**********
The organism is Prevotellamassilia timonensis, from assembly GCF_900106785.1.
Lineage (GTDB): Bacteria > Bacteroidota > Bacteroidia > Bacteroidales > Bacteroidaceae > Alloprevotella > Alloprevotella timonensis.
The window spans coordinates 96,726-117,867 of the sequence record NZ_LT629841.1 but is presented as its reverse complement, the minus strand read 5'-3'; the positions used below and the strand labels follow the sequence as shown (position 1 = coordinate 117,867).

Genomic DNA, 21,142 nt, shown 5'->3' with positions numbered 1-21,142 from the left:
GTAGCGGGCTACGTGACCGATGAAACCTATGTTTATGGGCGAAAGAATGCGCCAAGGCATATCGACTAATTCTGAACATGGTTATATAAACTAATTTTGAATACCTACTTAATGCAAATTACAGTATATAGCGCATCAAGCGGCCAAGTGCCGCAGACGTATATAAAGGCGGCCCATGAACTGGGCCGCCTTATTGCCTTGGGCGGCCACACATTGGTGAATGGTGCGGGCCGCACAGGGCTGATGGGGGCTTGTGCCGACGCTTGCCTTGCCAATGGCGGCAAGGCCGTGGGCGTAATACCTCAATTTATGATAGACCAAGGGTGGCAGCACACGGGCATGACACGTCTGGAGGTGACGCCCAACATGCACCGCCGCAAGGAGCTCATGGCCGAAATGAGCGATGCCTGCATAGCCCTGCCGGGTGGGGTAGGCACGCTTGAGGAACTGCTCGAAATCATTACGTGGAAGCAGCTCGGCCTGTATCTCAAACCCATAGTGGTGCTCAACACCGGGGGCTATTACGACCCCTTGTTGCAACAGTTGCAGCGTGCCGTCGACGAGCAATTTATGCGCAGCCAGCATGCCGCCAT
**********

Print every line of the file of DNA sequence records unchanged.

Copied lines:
The organism is Prevotellamassilia timonensis, from assembly GCF_900106785.1.
Lineage (GTDB): Bacteria > Bacteroidota > Bacteroidia > Bacteroidales > Bacteroidaceae > Alloprevotella > Alloprevotella timonensis.
The window spans coordinates 96,726-117,867 of the sequence record NZ_LT629841.1 but is presented as its reverse complement, the minus strand read 5'-3'; the positions used below and the strand labels follow the sequence as shown (position 1 = coordinate 117,867).

Genomic DNA, 21,142 nt, shown 5'->3' with positions numbered 1-21,142 from the left:
GTAGCGGGCTACGTGACCGATGAAACCTATGTTTATGGGCGAAAGAATGCGCCAAGGCATATCGACTAATTCTGAACATGGTTATATAAACTAATTTTGAATACCTACTTAATGCAAATTACAGTATATAGCGCATCAAGCGGCCAAGTGCCGCAGACGTATATAAAGGCGGCCCATGAACTGGGCCGCCTTATTGCCTTGGGCGGCCACACATTGGTGAATGGTGCGGGCCGCACAGGGCTGATGGGGGCTTGTGCCGACGCTTGCCTTGCCAATGGCGGCAAGGCCGTGGGCGTAATACCTCAATTTATGATAGACCAAGGGTGGCAGCACACGGGCATGACACGTCTGGAGGTGACGCCCAACATGCACCGCCGCAAGGAGCTCATGGCCGAAATGAGCGATGCCTGCATAGCCCTGCCGGGTGGGGTAGGCACGCTTGAGGAACTGCTCGAAATCATTACGTGGAAGCAGCTCGGCCTGTATCTCAAACCCATAGTGGTGCTCAACACCGGGGGCTATTACGACCCCTTGTTGCAACAGTTGCAGCGTGCCGTCGACGAGCAATTTATGCGCAGCCAGCATGCCGCCAT